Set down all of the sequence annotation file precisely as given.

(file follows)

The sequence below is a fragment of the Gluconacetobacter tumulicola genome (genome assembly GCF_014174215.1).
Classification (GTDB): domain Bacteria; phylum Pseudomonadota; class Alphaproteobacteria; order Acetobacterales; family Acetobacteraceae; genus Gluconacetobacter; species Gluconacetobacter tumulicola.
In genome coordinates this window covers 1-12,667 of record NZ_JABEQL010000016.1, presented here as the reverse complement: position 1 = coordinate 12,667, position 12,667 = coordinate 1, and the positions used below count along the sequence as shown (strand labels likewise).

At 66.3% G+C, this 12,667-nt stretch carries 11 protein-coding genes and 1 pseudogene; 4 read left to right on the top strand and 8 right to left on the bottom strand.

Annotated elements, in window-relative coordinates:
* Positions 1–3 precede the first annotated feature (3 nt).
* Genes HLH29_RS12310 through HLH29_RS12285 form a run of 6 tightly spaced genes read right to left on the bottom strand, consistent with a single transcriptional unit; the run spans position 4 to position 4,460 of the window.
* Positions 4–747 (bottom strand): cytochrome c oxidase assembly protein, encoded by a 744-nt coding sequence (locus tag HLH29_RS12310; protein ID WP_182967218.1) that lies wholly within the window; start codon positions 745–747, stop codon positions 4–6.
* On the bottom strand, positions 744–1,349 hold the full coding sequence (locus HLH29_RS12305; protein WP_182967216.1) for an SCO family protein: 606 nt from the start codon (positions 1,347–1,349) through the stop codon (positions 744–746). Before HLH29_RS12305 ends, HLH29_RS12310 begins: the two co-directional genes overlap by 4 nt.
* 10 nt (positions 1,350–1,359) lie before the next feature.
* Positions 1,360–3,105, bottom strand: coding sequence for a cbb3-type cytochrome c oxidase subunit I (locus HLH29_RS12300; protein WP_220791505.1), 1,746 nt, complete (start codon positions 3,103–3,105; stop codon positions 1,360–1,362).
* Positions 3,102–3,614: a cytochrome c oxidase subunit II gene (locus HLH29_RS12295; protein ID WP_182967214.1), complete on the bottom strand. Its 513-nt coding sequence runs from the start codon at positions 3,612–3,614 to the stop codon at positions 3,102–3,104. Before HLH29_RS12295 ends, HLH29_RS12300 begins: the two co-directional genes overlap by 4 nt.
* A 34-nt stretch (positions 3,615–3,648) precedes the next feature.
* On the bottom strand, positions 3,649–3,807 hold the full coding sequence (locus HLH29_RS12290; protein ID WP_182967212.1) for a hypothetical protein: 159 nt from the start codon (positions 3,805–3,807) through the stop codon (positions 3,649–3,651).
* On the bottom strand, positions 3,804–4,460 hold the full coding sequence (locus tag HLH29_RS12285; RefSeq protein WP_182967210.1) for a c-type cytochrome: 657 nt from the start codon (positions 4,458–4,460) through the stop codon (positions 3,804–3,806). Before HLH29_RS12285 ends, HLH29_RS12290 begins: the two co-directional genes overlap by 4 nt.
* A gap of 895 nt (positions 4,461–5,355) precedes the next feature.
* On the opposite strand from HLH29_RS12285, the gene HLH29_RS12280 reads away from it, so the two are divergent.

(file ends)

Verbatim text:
The sequence below is a fragment of the Gluconacetobacter tumulicola genome (genome assembly GCF_014174215.1).
Classification (GTDB): domain Bacteria; phylum Pseudomonadota; class Alphaproteobacteria; order Acetobacterales; family Acetobacteraceae; genus Gluconacetobacter; species Gluconacetobacter tumulicola.
In genome coordinates this window covers 1-12,667 of record NZ_JABEQL010000016.1, presented here as the reverse complement: position 1 = coordinate 12,667, position 12,667 = coordinate 1, and the positions used below count along the sequence as shown (strand labels likewise).

At 66.3% G+C, this 12,667-nt stretch carries 11 protein-coding genes and 1 pseudogene; 4 read left to right on the top strand and 8 right to left on the bottom strand.

Annotated elements, in window-relative coordinates:
* Positions 1–3 precede the first annotated feature (3 nt).
* Genes HLH29_RS12310 through HLH29_RS12285 form a run of 6 tightly spaced genes read right to left on the bottom strand, consistent with a single transcriptional unit; the run spans position 4 to position 4,460 of the window.
* Positions 4–747 (bottom strand): cytochrome c oxidase assembly protein, encoded by a 744-nt coding sequence (locus tag HLH29_RS12310; protein ID WP_182967218.1) that lies wholly within the window; start codon positions 745–747, stop codon positions 4–6.
* On the bottom strand, positions 744–1,349 hold the full coding sequence (locus HLH29_RS12305; protein WP_182967216.1) for an SCO family protein: 606 nt from the start codon (positions 1,347–1,349) through the stop codon (positions 744–746). Before HLH29_RS12305 ends, HLH29_RS12310 begins: the two co-directional genes overlap by 4 nt.
* 10 nt (positions 1,350–1,359) lie before the next feature.
* Positions 1,360–3,105, bottom strand: coding sequence for a cbb3-type cytochrome c oxidase subunit I (locus HLH29_RS12300; protein WP_220791505.1), 1,746 nt, complete (start codon positions 3,103–3,105; stop codon positions 1,360–1,362).
* Positions 3,102–3,614: a cytochrome c oxidase subunit II gene (locus HLH29_RS12295; protein ID WP_182967214.1), complete on the bottom strand. Its 513-nt coding sequence runs from the start codon at positions 3,612–3,614 to the stop codon at positions 3,102–3,104. Before HLH29_RS12295 ends, HLH29_RS12300 begins: the two co-directional genes overlap by 4 nt.
* A 34-nt stretch (positions 3,615–3,648) precedes the next feature.
* On the bottom strand, positions 3,649–3,807 hold the full coding sequence (locus HLH29_RS12290; protein ID WP_182967212.1) for a hypothetical protein: 159 nt from the start codon (positions 3,805–3,807) through the stop codon (positions 3,649–3,651).
* On the bottom strand, positions 3,804–4,460 hold the full coding sequence (locus tag HLH29_RS12285; RefSeq protein WP_182967210.1) for a c-type cytochrome: 657 nt from the start codon (positions 4,458–4,460) through the stop codon (positions 3,804–3,806). Before HLH29_RS12285 ends, HLH29_RS12290 begins: the two co-directional genes overlap by 4 nt.
* A gap of 895 nt (positions 4,461–5,355) precedes the next feature.
* On the opposite strand from HLH29_RS12285, the gene HLH29_RS12280 reads away from it, so the two are divergent.